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Nigeria To Pay IMF $3.51bn In Five Years To Service Debt

IMF

The Federal Government of Nigeria is expected to return to the International Monetary Fund (IMF) a total of $3.51bn between 2022 and 2026 to offset a $3.4bn loan.

This is according to information obtained from a webpage on the IMF’s website, titled ‘Nigeria: Financial Position in the Fund as of January 31, 2022.’

In April 2020, the IMF disbursed a $3.4bn emergency financial assistance to Nigeria The loan was approved under the Rapid Financing Instrument by the Executive Board of the IMF on April 28, ‎to address challenges arising from the economic impact of the COVID -19 in the country.

A statement by the IMF on the loan read, “The IMF approved $3.4bn in emergency financial assistance under the Rapid Financing Instrument to support the authorities’ efforts in addressing the severe economic impact of the COVID-19 shock and the sharp fall in oil prices.”

It was also disclosed that out of four agreed loans, disbursement was made on only one loan.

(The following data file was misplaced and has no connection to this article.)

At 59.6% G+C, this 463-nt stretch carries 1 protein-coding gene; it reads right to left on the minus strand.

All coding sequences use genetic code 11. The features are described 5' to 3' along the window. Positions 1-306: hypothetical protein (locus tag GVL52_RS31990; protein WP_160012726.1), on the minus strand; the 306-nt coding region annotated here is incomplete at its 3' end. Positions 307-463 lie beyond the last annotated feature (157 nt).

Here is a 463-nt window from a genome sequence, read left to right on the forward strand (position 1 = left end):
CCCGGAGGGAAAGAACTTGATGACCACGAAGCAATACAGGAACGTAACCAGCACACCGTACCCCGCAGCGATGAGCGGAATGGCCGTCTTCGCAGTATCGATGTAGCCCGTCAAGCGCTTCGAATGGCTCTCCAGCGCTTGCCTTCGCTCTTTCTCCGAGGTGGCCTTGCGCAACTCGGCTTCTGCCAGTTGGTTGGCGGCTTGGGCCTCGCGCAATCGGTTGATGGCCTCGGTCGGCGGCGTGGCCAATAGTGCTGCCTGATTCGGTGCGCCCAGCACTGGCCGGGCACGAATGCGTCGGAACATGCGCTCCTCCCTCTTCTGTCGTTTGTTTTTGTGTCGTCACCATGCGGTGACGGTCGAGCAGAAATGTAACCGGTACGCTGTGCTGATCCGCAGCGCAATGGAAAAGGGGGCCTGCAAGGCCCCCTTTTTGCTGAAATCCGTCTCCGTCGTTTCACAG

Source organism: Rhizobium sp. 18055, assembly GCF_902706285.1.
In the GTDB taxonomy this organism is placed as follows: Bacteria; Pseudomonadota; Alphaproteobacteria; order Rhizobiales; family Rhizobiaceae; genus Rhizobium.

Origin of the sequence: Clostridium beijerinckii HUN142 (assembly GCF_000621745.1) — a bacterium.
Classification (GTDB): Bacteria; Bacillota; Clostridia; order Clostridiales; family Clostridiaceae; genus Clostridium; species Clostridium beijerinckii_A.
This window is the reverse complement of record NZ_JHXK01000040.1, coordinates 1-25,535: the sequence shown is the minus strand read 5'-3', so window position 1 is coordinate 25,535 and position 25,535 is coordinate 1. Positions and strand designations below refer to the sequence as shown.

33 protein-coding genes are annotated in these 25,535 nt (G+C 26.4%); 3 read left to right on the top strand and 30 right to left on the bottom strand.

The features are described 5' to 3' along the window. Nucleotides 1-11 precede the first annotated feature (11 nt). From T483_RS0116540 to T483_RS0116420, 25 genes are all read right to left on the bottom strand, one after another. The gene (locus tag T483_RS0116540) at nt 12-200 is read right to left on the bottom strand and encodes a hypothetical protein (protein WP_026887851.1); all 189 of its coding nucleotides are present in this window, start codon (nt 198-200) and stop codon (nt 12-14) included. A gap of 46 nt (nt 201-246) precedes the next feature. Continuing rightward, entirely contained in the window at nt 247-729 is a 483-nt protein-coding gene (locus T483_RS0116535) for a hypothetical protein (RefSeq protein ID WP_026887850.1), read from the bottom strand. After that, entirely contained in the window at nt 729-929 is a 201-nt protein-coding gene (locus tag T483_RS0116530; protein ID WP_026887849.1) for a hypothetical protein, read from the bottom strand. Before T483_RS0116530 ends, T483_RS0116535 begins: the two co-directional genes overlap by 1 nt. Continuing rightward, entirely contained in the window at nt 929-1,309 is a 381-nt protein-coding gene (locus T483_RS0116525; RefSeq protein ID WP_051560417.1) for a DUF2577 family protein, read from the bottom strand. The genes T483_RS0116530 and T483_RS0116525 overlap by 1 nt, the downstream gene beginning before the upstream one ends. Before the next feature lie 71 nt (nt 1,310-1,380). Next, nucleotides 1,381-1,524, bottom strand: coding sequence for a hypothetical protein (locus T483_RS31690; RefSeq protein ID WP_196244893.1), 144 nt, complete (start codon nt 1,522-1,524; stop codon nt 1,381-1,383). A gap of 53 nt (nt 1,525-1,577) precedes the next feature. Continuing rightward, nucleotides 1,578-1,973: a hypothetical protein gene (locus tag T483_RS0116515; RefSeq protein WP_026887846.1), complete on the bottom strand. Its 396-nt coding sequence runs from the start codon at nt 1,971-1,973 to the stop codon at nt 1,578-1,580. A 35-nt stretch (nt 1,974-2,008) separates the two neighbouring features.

Under a section titled ‘Overdue Obligations and Projected Payments to Fund’, a breakdown of how much Nigeria is expected to pay each year is provided. The amount to be paid was provided in the Special Drawing Rights. The SDR is an international reserve asset, created by the IMF in 1969 to supplement its member countries’ official reserves.

SDR1 is currently $1.39 based on the exchange rate provided by the IMF on its website. As a result, in 2022, Nigeria is expected to pay SDR26.91m ($37.40m), which includes only the interest fee on the loan.

Nigeria is expected to pay a total of SDR639.81m ($889.34m) in 2023. This comprises a principal fee of SDR613.63m ($852.95m) and an interest fee of SDR26.18m ($36.39m). In 2024, Nigeria is expected to pay a total of SDR1.24bn ($1.72bn). This comprises a principal fee of SDR1.23bn ($1.72bn) and an interest fee of SDR15.29m ($21.25m).

The country is expected to pay a total of SDR616.38m ($856.77m) by 2025. This comprises a principal fee of SDR613.63m ($852.95m) and an interest fee of SDR2.75m ($3.82m). The least amount is expected by 2026, which is only an interest fee of SDR0.28m ($389,200).

About Author

Boluwatife Oshadiya Lagos, Nigeria
Boluwatife Oshadiya is a graduate of Mass communication with a passion for content creation and digital marketing. He aspires to become a very well known and respected member of his field of study and can be reached via [email protected]

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